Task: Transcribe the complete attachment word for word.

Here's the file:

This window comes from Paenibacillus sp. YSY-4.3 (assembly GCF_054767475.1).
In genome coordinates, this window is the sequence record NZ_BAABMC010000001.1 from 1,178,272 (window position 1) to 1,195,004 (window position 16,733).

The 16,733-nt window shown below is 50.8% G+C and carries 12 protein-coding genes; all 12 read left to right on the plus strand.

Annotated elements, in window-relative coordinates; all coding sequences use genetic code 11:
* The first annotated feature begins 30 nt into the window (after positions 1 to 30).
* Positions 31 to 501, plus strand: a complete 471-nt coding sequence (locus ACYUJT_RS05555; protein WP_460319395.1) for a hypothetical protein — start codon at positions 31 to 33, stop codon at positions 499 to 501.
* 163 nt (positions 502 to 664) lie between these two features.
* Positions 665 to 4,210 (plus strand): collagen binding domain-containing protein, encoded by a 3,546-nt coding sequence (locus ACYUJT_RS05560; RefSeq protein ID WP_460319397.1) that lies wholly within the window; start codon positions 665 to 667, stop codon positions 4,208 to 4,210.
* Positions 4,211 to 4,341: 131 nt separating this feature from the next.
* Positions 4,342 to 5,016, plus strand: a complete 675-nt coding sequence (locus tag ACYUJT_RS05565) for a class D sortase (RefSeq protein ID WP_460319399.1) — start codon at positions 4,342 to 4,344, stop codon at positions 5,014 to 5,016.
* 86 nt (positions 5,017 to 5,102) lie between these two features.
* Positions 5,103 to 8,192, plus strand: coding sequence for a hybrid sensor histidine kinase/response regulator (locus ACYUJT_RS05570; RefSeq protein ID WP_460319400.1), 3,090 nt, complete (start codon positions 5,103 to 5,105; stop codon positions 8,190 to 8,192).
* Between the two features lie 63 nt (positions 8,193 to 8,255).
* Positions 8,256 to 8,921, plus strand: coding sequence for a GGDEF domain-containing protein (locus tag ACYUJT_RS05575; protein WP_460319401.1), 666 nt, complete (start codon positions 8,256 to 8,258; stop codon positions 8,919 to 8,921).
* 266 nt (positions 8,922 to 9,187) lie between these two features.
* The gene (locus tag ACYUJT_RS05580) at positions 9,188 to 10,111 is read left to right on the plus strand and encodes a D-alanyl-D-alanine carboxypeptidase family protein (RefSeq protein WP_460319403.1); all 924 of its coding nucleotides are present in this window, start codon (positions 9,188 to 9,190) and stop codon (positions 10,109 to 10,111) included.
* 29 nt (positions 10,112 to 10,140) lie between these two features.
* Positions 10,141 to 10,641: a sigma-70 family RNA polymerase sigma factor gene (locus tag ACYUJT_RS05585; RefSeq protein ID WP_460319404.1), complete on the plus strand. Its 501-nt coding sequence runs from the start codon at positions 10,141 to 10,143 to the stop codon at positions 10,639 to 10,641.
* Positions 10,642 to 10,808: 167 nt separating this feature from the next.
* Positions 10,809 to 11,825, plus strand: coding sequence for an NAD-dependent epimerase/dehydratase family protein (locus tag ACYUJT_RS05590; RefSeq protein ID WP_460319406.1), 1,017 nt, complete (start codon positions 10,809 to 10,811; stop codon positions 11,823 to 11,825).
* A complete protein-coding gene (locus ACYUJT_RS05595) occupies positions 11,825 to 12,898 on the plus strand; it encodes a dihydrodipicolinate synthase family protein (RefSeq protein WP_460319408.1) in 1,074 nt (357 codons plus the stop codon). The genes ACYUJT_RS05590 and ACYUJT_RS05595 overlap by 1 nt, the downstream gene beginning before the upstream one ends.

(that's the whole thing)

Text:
This window comes from Paenibacillus sp. YSY-4.3 (assembly GCF_054767475.1).
In genome coordinates, this window is the sequence record NZ_BAABMC010000001.1 from 1,178,272 (window position 1) to 1,195,004 (window position 16,733).

The 16,733-nt window shown below is 50.8% G+C and carries 12 protein-coding genes; all 12 read left to right on the plus strand.

Annotated elements, in window-relative coordinates; all coding sequences use genetic code 11:
* The first annotated feature begins 30 nt into the window (after positions 1 to 30).
* Positions 31 to 501, plus strand: a complete 471-nt coding sequence (locus ACYUJT_RS05555; protein WP_460319395.1) for a hypothetical protein — start codon at positions 31 to 33, stop codon at positions 499 to 501.
* 163 nt (positions 502 to 664) lie between these two features.
* Positions 665 to 4,210 (plus strand): collagen binding domain-containing protein, encoded by a 3,546-nt coding sequence (locus ACYUJT_RS05560; RefSeq protein ID WP_460319397.1) that lies wholly within the window; start codon positions 665 to 667, stop codon positions 4,208 to 4,210.
* Positions 4,211 to 4,341: 131 nt separating this feature from the next.
* Positions 4,342 to 5,016, plus strand: a complete 675-nt coding sequence (locus tag ACYUJT_RS05565) for a class D sortase (RefSeq protein ID WP_460319399.1) — start codon at positions 4,342 to 4,344, stop codon at positions 5,014 to 5,016.
* 86 nt (positions 5,017 to 5,102) lie between these two features.
* Positions 5,103 to 8,192, plus strand: coding sequence for a hybrid sensor histidine kinase/response regulator (locus ACYUJT_RS05570; RefSeq protein ID WP_460319400.1), 3,090 nt, complete (start codon positions 5,103 to 5,105; stop codon positions 8,190 to 8,192).
* Between the two features lie 63 nt (positions 8,193 to 8,255).
* Positions 8,256 to 8,921, plus strand: coding sequence for a GGDEF domain-containing protein (locus tag ACYUJT_RS05575; protein WP_460319401.1), 666 nt, complete (start codon positions 8,256 to 8,258; stop codon positions 8,919 to 8,921).
* 266 nt (positions 8,922 to 9,187) lie between these two features.
* The gene (locus tag ACYUJT_RS05580) at positions 9,188 to 10,111 is read left to right on the plus strand and encodes a D-alanyl-D-alanine carboxypeptidase family protein (RefSeq protein WP_460319403.1); all 924 of its coding nucleotides are present in this window, start codon (positions 9,188 to 9,190) and stop codon (positions 10,109 to 10,111) included.
* 29 nt (positions 10,112 to 10,140) lie between these two features.
* Positions 10,141 to 10,641: a sigma-70 family RNA polymerase sigma factor gene (locus tag ACYUJT_RS05585; RefSeq protein ID WP_460319404.1), complete on the plus strand. Its 501-nt coding sequence runs from the start codon at positions 10,141 to 10,143 to the stop codon at positions 10,639 to 10,641.
* Positions 10,642 to 10,808: 167 nt separating this feature from the next.
* Positions 10,809 to 11,825, plus strand: coding sequence for an NAD-dependent epimerase/dehydratase family protein (locus tag ACYUJT_RS05590; RefSeq protein ID WP_460319406.1), 1,017 nt, complete (start codon positions 10,809 to 10,811; stop codon positions 11,823 to 11,825).
* A complete protein-coding gene (locus ACYUJT_RS05595) occupies positions 11,825 to 12,898 on the plus strand; it encodes a dihydrodipicolinate synthase family protein (RefSeq protein WP_460319408.1) in 1,074 nt (357 codons plus the stop codon). The genes ACYUJT_RS05590 and ACYUJT_RS05595 overlap by 1 nt, the downstream gene beginning before the upstream one ends.